Online Search Queries and Investor Sentiment: Financial Applications

Lorenzo Tonelli

Student thesis: Master thesis


This thesis examines the use of online search queries as a proxy for investor sentiment and it evaluates their ability to forecast (I) trading activity, (II) abnormal stock returns and (III) implied volatility. Prior research has highlighted that online search query data can be used to measure the attention of unsophisticated investors. Based on this insight, it is reasonable to expect search queries for traded companies to carry information which can predict financial market dynamics. The sample chosen consists of S&P500 constituents on a period ranging from 2007 to 2015. For each firm in this sample, search query data is obtained from Google in the form of Search Volume Index (SVI). Then, three studies are conducted in order to assess SVI’s forecast capabilities. In study (I), the relation between SVI and trading activity is measured by computing a set of time-lagged cross correlation coefficients. In addition, a series of Granger-causality tests is conducted in order to ensure the robustness of the results. In study (II), SVI’s capability to forecast abnormal returns is evaluated by simulating a series of long-short trading strategies based on SVI observations. Abnormal returns of each strategy are then computed by correcting for the most commonly recognized risk factors. In study (III), it is tested whether SVI can improve implied volatility forecasts: several implied volatility autoregressive models AR(p) are estimated in order to provide benchmark measurements; then, these models are augmented with SVI information. The forecasts produced by benchmarks and augmented models are compared and their accuracy is assessed with a series of indicators such as Mean Squared Prediction Error and Mean Absolute Percent Error, among others. The three studies conducted indicate that (I) SVI anticipates and Granger-causes trading activity, (II) SVI incorporates information that translates in abnormal stock returns, but exploiting this phenomena is very difficult because financial markets quickly absorb such information and react accordingly. Lastly, (III) for given specifications of AR(p) models, SVI can improve implied volatility forecast both in-sample and outof-sample.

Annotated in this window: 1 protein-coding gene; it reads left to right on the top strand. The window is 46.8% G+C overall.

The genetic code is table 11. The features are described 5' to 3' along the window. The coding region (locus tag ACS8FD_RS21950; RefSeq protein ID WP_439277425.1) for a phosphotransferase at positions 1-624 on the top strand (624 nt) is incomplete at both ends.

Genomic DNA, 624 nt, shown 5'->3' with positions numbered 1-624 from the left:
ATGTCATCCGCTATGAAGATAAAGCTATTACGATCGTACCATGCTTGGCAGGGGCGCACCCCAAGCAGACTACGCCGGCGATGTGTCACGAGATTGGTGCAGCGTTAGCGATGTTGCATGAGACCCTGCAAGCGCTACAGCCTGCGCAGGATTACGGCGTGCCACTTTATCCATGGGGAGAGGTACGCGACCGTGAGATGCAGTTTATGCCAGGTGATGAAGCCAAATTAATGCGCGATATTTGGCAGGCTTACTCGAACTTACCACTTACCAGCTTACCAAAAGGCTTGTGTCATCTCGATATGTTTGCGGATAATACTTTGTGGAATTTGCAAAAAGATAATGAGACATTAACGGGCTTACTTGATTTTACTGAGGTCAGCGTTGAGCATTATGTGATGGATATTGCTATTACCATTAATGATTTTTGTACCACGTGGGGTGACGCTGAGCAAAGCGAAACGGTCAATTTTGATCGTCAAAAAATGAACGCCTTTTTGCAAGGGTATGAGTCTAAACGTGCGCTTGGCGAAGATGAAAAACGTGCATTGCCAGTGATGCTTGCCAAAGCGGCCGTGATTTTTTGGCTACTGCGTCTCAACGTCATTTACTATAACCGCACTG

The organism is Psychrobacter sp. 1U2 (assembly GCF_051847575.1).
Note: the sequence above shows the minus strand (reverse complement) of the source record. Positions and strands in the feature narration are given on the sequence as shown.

EducationsMSc in Finance and Strategic Management, (Graduate Programme) Final Thesis
Publication date2016
Number of pages71